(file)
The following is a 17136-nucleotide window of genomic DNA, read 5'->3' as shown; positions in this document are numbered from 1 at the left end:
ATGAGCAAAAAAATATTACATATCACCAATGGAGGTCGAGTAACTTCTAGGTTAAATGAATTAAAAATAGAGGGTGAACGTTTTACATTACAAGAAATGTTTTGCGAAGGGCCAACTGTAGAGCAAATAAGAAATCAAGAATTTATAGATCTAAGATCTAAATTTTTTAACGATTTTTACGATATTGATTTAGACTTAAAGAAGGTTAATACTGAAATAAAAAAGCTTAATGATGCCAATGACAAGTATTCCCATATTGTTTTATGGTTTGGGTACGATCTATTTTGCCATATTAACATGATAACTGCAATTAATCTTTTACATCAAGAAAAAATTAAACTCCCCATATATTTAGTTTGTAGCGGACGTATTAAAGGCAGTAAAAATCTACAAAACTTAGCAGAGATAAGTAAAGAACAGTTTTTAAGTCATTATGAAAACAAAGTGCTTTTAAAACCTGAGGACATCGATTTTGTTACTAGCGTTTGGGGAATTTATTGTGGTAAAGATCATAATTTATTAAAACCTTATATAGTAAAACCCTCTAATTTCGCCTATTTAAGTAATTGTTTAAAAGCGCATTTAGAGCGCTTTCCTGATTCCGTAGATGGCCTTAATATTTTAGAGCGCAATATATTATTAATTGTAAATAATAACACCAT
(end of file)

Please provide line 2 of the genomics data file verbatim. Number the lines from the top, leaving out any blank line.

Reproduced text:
ATGAGCAAAAAAATATTACATATCACCAATGGAGGTCGAGTAACTTCTAGGTTAAATGAATTAAAAATAGAGGGTGAACGTTTTACATTACAAGAAATGTTTTGCGAAGGGCCAACTGTAGAGCAAATAAGAAATCAAGAATTTATAGATCTAAGATCTAAATTTTTTAACGATTTTTACGATATTGATTTAGACTTAAAGAAGGTTAATACTGAAATAAAAAAGCTTAATGATGCCAATGACAAGTATTCCCATATTGTTTTATGGTTTGGGTACGATCTATTTTGCCATATTAACATGATAACTGCAATTAATCTTTTACATCAAGAAAAAATTAAACTCCCCATATATTTAGTTTGTAGCGGACGTATTAAAGGCAGTAAAAATCTACAAAACTTAGCAGAGATAAGTAAAGAACAGTTTTTAAGTCATTATGAAAACAAAGTGCTTTTAAAACCTGAGGACATCGATTTTGTTACTAGCGTTTGGGGAATTTATTGTGGTAAAGATCATAATTTATTAAAACCTTATATAGTAAAACCCTCTAATTTCGCCTATTTAAGTAATTGTTTAAAAGCGCATTTAGAGCGCTTTCCTGATTCCGTAGATGGCCTTAATATTTTAGAGCGCAATATATTATTAATTGTAAATAATAACACCAT